Carefully, we set the pieces in place, working from the anchor pieces outward. We started with a small section to limit damage if we ran into issues.
Here’s what we learned:
- It was easiest to rest the new strip on the edge of the previously installed strip to line it up and not get epoxy everywhere. Then, when it was just about perfect, we would slide it off the edge down onto the epoxy. We didn’t want to be sliding the pieces around on the epoxy, because it would force squeeze-out up onto the top of the project. Squeeze-out is good for most secure bonds. However, for this decorative style of project we did not want to do any sanding after the epoxy cured as it would wreck the patinaed surface of the wood.
- We needed to double, triple, quadruple-check our gloves before picking up or touching any of the pieces. This prevented epoxy on the finished surface of the wood. We were not always successful at this, but we were able to clean/absorb the mess satisfactorily by rubbing the epoxy prints off with clean, white paper towel.
- Numbering the pieces was crucial. Everything was cut to fit together in a specific order. Messing with the order could have created major alignment issues, ruining the aesthetics of the piece. Numbering the pieces with tape kept them in order, even when we got distracted by a chatty co-worker.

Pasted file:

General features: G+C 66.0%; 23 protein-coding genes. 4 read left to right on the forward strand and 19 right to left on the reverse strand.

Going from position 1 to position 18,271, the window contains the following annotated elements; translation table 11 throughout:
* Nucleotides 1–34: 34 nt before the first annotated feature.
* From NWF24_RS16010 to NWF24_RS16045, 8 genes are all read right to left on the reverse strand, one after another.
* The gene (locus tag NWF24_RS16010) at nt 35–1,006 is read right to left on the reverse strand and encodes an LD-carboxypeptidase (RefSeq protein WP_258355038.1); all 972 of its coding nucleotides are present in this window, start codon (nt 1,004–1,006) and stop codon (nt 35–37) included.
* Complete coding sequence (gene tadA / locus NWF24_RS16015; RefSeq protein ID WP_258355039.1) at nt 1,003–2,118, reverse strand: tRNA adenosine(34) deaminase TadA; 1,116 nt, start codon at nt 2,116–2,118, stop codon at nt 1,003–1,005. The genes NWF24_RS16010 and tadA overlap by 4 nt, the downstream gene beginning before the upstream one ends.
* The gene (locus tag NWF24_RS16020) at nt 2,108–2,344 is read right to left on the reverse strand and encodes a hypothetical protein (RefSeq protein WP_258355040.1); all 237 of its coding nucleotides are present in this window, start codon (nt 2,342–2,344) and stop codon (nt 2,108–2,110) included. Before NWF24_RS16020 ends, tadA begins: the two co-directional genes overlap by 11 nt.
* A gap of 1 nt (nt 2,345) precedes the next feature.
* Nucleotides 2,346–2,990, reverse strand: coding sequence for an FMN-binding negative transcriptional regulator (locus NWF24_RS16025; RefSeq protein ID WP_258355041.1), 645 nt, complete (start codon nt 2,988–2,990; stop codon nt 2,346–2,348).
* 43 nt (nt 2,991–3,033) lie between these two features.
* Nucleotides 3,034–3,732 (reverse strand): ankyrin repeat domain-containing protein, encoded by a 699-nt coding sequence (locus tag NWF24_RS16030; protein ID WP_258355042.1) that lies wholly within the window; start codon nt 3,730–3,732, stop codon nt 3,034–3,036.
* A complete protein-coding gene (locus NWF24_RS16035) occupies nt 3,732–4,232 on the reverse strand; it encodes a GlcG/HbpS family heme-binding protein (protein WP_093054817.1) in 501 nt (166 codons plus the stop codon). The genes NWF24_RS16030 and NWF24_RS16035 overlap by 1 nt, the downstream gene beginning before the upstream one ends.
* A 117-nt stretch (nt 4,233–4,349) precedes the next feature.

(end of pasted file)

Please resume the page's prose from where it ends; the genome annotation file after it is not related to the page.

- Due to the abuse of the wood in its previous life, many of the pieces were warped. Since the strips were only about 1/8″ thick, they were easy enough to weigh down flush until the epoxy cured. We were sure to have some weights at the ready.
Knowing our unofficial rules of the project, we were ready to tackle the other sections. All went swimmingly.
The next day, when the epoxy had cured, we trimmed the edges flush (you didn’t think I was going to lift that big, heavy board and cut it by myself did you?) To finish the edges, I found some L-shaped, rounded vinyl edging strips to match the rustic aesthetic. I used these to frame the wall art.
The finished piece ended up being pretty heavy. To allow for the piece to be mounted to the studs when I hung it up at home, I determined the hanging mechanism should be a cleat. I found one on Amazon® that would do the trick. All it took was for half of the cleat to be mounted to the back of the board with a thin coat of epoxy and a couple of screws.
I checked that the screws were long enough to bite into the backer board but short enough that they couldn’t poke through the face of the art before drilling. After all that work, a screw poking through the front really would have wrecked my day. The other half of the cleat went home with me in preparation for installation.
The project was now ready for transportation over the 500 potholes to its new home. I’m in love with the outcome of this project! Instead of being relegated to the guest bedroom where no one will see it, I’ll proudly display in my living room so I can brag about how well I did, with the help of an elf… okay, okay, let’s be honest, it was Don. It was pretty much all Don. Even still, this is one project that won’t get marked as a Pinterest fail.
Watch a timelapse video of the assembly process!